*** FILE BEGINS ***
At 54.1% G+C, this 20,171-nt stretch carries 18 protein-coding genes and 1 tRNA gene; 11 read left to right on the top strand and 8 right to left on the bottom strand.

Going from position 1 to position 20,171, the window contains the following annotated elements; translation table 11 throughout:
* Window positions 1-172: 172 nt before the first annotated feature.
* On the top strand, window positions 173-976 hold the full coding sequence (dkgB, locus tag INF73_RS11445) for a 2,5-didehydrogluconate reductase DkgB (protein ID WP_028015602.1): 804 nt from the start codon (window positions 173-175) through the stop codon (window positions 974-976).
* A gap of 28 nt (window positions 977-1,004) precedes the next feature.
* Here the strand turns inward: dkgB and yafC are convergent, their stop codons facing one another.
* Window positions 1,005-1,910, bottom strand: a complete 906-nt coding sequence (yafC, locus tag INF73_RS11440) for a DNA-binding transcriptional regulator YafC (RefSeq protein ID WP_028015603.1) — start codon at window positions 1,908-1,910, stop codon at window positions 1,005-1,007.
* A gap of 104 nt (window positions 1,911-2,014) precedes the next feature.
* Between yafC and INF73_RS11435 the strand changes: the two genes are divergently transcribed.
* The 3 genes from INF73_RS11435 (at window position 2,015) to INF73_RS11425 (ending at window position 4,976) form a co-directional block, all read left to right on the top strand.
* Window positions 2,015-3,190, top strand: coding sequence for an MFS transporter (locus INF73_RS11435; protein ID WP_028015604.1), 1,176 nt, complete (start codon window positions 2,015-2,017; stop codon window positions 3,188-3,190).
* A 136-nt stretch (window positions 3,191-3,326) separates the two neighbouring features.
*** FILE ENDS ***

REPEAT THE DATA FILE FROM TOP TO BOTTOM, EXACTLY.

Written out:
At 54.1% G+C, this 20,171-nt stretch carries 18 protein-coding genes and 1 tRNA gene; 11 read left to right on the top strand and 8 right to left on the bottom strand.

Going from position 1 to position 20,171, the window contains the following annotated elements; translation table 11 throughout:
* Window positions 1-172: 172 nt before the first annotated feature.
* On the top strand, window positions 173-976 hold the full coding sequence (dkgB, locus tag INF73_RS11445) for a 2,5-didehydrogluconate reductase DkgB (protein ID WP_028015602.1): 804 nt from the start codon (window positions 173-175) through the stop codon (window positions 974-976).
* A gap of 28 nt (window positions 977-1,004) precedes the next feature.
* Here the strand turns inward: dkgB and yafC are convergent, their stop codons facing one another.
* Window positions 1,005-1,910, bottom strand: a complete 906-nt coding sequence (yafC, locus tag INF73_RS11440) for a DNA-binding transcriptional regulator YafC (RefSeq protein ID WP_028015603.1) — start codon at window positions 1,908-1,910, stop codon at window positions 1,005-1,007.
* A gap of 104 nt (window positions 1,911-2,014) precedes the next feature.
* Between yafC and INF73_RS11435 the strand changes: the two genes are divergently transcribed.
* The 3 genes from INF73_RS11435 (at window position 2,015) to INF73_RS11425 (ending at window position 4,976) form a co-directional block, all read left to right on the top strand.
* Window positions 2,015-3,190, top strand: coding sequence for an MFS transporter (locus INF73_RS11435; protein ID WP_028015604.1), 1,176 nt, complete (start codon window positions 2,015-2,017; stop codon window positions 3,188-3,190).
* A 136-nt stretch (window positions 3,191-3,326) separates the two neighbouring features.